AI-Driven Super Resolution of Future Fire Risk Exposure

By the end of this blog you will understand how we, at Sust Global, transformed what you see below on the left, low-resolution fire risk exposure maps from climate models, to what you see on the right, enhanced or super-resolution fire risk exposure maps - what we call FireSRnet.

Our FireSRnet model transforms low-resolution fire exposure maps into super-resolution maps, enabling asset-level analytics.

Let’s start with a true story. 

In August 2020, people all over the San Francisco Bay Area woke up to what appeared to be the apocalypse.

For days, it was dark and ash rained from the sky. But it wasn’t the apocalypse; instead, it was evidence of the wildfires that had raged for months throughout California. 

In California, five of the state’s six largest fires have occurred in 2020 alone and, as climate scientists have shown, were intensified by climate change. The fires collectively burned over 4m acres and damaged or destroyed 10,000 structures. The scale of these fires took nearly everyone by surprise, leading to calls for much better estimates of fire exposure.

However, fire maps from some of the world’s leading models provide only general estimates of risk. The graphic below shows monthly simulations of burned area from France’s National Center of Meteorological Research. 

The Problem: Climate models simulate fire risk at low resolution.

Climate models like this are certainly powerful tools that help identify large-scale trends in fire exposure. However, a major limitation is that they have spatial resolutions ranging from 50 to 250km, complicating local or asset-level analytics. What we really need are corresponding high resolution maps of fire exposure.

To address this need for high resolution exposure maps, we looked to recent advances in deep learning and artificial intelligence, particularly the set of methods referred to as image super-resolution. Our fundamental goal of super-resolution is to enhance the spatial resolution of global climate models. The resulting exposure maps enable local risk assessments, which can be used in a host of applications. These include identifying new areas at risk for fire exposure to quantifying the benefits of reducing carbon emissions in line with the Paris Climate Agreement and, therefore, reducing future fire risk.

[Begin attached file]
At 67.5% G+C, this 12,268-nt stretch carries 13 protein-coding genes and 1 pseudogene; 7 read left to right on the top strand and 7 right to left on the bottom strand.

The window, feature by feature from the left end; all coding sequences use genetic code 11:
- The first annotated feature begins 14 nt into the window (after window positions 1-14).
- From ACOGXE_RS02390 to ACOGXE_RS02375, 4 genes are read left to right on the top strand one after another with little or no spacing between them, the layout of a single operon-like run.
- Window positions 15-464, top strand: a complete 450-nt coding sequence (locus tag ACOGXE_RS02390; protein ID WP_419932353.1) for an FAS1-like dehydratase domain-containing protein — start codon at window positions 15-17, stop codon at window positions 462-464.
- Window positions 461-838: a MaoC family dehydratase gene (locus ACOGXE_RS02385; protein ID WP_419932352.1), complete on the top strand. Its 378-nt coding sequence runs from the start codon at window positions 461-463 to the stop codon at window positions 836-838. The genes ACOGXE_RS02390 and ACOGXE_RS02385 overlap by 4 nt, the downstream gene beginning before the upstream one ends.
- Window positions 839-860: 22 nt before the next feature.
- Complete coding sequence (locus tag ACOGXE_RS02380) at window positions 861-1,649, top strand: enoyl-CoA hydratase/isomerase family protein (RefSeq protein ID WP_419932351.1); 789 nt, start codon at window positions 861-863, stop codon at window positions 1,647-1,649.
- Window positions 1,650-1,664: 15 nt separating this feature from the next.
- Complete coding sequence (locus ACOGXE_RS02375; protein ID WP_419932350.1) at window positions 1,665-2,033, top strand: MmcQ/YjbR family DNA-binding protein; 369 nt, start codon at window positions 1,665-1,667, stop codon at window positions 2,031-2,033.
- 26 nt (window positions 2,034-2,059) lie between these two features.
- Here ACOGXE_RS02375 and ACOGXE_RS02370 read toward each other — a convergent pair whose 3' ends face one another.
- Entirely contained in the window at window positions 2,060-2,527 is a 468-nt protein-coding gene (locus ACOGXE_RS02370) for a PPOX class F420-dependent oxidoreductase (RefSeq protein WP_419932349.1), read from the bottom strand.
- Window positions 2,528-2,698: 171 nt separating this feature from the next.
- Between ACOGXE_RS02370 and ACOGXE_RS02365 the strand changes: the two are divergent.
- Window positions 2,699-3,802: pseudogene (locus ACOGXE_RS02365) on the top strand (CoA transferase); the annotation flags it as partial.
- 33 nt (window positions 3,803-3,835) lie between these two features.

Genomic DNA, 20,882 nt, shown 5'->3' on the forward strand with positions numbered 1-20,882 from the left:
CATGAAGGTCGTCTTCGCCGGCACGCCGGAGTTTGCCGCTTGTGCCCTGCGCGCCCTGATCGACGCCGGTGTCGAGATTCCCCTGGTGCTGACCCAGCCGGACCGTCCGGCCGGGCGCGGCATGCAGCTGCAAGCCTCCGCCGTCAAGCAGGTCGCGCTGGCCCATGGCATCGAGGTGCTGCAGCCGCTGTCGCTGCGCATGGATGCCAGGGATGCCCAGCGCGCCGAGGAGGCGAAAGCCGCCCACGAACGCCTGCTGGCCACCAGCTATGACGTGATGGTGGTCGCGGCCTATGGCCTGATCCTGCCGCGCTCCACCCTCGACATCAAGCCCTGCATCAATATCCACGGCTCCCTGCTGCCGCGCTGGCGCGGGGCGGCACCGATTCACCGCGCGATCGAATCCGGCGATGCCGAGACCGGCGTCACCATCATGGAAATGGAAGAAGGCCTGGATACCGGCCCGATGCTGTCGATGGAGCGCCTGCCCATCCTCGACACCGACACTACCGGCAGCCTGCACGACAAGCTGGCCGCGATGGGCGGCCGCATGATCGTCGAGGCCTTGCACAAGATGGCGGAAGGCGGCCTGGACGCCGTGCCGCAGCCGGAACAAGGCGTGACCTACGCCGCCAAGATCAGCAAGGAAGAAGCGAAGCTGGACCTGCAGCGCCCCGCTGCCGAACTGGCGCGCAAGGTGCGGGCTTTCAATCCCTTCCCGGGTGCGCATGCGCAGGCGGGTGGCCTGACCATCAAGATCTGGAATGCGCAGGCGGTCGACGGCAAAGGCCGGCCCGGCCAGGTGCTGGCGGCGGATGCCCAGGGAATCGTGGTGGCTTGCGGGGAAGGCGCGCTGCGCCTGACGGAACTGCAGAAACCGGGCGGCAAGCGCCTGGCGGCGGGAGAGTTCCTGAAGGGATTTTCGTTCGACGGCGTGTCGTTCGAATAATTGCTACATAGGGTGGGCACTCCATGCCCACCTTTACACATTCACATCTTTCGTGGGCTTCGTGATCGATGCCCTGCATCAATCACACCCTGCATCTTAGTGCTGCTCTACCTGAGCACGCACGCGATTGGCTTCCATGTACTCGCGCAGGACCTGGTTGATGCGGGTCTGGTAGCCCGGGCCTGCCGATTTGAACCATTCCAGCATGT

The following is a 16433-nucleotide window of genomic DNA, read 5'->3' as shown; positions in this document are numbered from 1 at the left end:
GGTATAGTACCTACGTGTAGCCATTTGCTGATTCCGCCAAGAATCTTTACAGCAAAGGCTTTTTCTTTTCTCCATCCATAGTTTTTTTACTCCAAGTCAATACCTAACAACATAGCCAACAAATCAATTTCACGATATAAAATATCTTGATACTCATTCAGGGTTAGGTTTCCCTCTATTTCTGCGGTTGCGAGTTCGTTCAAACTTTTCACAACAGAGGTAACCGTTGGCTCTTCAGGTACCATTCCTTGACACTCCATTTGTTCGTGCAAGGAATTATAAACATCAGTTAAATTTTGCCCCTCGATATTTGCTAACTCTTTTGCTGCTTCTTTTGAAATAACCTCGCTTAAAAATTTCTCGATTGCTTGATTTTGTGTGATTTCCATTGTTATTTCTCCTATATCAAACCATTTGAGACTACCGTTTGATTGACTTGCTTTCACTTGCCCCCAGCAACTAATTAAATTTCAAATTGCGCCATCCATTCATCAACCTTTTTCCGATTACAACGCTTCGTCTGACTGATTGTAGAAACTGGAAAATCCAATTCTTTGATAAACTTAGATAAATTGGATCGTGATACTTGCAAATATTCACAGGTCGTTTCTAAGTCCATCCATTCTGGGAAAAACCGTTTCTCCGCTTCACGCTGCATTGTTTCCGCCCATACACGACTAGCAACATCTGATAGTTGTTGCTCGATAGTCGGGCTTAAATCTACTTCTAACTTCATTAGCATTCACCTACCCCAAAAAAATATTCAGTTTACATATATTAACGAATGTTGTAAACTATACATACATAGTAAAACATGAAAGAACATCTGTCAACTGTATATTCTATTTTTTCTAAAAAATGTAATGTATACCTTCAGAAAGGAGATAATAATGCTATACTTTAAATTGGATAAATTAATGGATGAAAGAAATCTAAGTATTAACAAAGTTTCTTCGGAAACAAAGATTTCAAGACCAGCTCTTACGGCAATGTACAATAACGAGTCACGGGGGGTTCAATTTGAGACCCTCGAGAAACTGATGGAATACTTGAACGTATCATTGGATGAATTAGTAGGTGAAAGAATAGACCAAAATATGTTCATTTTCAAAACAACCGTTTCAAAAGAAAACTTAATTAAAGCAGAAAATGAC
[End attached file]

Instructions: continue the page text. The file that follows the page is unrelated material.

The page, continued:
Of course, the challenge is how to train a super-resolution model to transform low-resolution input imagery to high-resolution outputs. To tackle this problem, we incorporated three high-resolution datasets of past fire exposure, in particular satellite imagery, temperature records, and land cover information.

First, we used monthly high-resolution fire data observed by NASA’s MODIS satellites beginning in March 2000. This timelapse of NASA’s fire data indicates the number of fires observed within a given pixel and is available at 11km resolution, much higher resolution than that of global climate models. 

High-resolution satellite imagery enables super-resolution model development.

Second, we developed a burnable land index based on satellite land cover data from the European Space Agency, with values ranging from low burnability in blue to high burnability in yellow. Third, we calculated monthly temperature deviations using temperature data provided by Oregon State’s PRISM group.

We developed a high-resolution burnable land index and temperature dataset to help train the FireSRnet model.

These three high-quality, high-resolution input datasets, namely the satellite fire exposure, burnable land index, and temperature deviation, enabled us to design a powerful super-resolution model.

When designing our FireSRnet model, we had these goals in mind:

  • Efficient learning on small datasets: We had one ‘image’ per month for each region we were exploring, meaning 240 images in total covering the 20 years of satellite measurements.
  • Scale invariance: An architecture that allows for scalability across different resolution scales—going from 2x super-resolution enhancement to 4x and 8x with the same backbone architecture.
  • Geographic invariance: We wanted to train one model that performed well across multiple geographies. We trained our model over burned area exposure maps in the US and Australia, both areas of high fire exposure in the past five years.